The Study of Africa: Disciplinary and Interdisciplinary encounters
This is the first of a two-volume work which takes stock of the study of Africa in the twenty-first century: its status, research agenda and approaches, and place. It is divided into two parts, the first on the academic disciplines and African Studies, the second on interdisciplinary studies.
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The Disciplining of Africa
A Critical Journey from Pluralism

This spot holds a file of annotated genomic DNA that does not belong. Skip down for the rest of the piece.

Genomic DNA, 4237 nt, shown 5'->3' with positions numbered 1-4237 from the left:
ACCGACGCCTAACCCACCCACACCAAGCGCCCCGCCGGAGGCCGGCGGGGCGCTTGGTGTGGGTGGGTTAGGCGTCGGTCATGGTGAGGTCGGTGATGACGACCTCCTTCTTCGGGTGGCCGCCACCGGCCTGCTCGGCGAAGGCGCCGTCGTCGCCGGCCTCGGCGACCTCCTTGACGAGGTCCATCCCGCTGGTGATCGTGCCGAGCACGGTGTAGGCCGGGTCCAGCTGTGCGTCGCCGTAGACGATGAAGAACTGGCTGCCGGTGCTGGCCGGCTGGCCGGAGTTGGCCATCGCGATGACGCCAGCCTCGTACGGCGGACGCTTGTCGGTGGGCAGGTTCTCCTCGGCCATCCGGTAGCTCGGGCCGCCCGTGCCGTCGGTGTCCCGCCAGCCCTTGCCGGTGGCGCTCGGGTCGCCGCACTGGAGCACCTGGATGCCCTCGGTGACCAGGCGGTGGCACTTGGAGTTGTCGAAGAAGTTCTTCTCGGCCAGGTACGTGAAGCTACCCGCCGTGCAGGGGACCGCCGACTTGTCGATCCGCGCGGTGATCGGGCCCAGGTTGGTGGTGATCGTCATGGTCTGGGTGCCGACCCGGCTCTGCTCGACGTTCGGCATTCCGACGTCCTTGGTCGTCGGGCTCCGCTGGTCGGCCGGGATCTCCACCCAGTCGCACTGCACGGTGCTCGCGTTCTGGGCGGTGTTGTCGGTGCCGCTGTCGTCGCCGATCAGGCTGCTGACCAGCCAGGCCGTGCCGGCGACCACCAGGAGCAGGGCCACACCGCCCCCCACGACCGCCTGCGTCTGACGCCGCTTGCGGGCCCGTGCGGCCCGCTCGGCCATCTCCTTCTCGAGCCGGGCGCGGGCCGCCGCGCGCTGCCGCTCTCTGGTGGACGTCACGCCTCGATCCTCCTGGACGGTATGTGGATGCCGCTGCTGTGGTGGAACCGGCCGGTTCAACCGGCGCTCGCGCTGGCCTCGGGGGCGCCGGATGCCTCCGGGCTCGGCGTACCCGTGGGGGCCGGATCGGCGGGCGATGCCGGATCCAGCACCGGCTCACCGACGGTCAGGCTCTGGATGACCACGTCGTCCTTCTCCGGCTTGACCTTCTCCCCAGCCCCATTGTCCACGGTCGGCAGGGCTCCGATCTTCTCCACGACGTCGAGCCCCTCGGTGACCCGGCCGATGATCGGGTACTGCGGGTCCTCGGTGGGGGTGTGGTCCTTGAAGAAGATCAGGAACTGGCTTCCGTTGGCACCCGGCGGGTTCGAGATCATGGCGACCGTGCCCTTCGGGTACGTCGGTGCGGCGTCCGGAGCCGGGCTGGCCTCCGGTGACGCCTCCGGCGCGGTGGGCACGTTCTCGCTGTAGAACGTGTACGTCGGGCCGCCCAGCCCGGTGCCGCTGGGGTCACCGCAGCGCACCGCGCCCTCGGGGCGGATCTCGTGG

academic African American African art African countries African history African Studies Africanist American analysis anthropology apartheid Appiah areas argued behaviour Cape Town capital centre century challenge Christianity churches colonial Comaroff communities concept contemporary African art context continue critical critique decolonisation disciplinary disciplines discourse economic development emerged essay ethnic ethnography European feminist focus gender studies Geography Ghana global history globalisation growth historians human idea identity ideology impact important indigenous institutions interdisciplinary Islam issues journal Kenya knowledge linguistic London Mafikeng missionaries modern modernisation national history nationalist neoliberal Nigeria organisations Oxford perspective political postcolonial postmodern problem production programmes psychology question race racial relationship religious role scholars Social Science societies South Africa structures study of Africa Sub-Saharan Africa teaching theoretical theory tion traditional University of Ghana University Press West Western women World Bank York Yoruba Zeleza Zimbabwe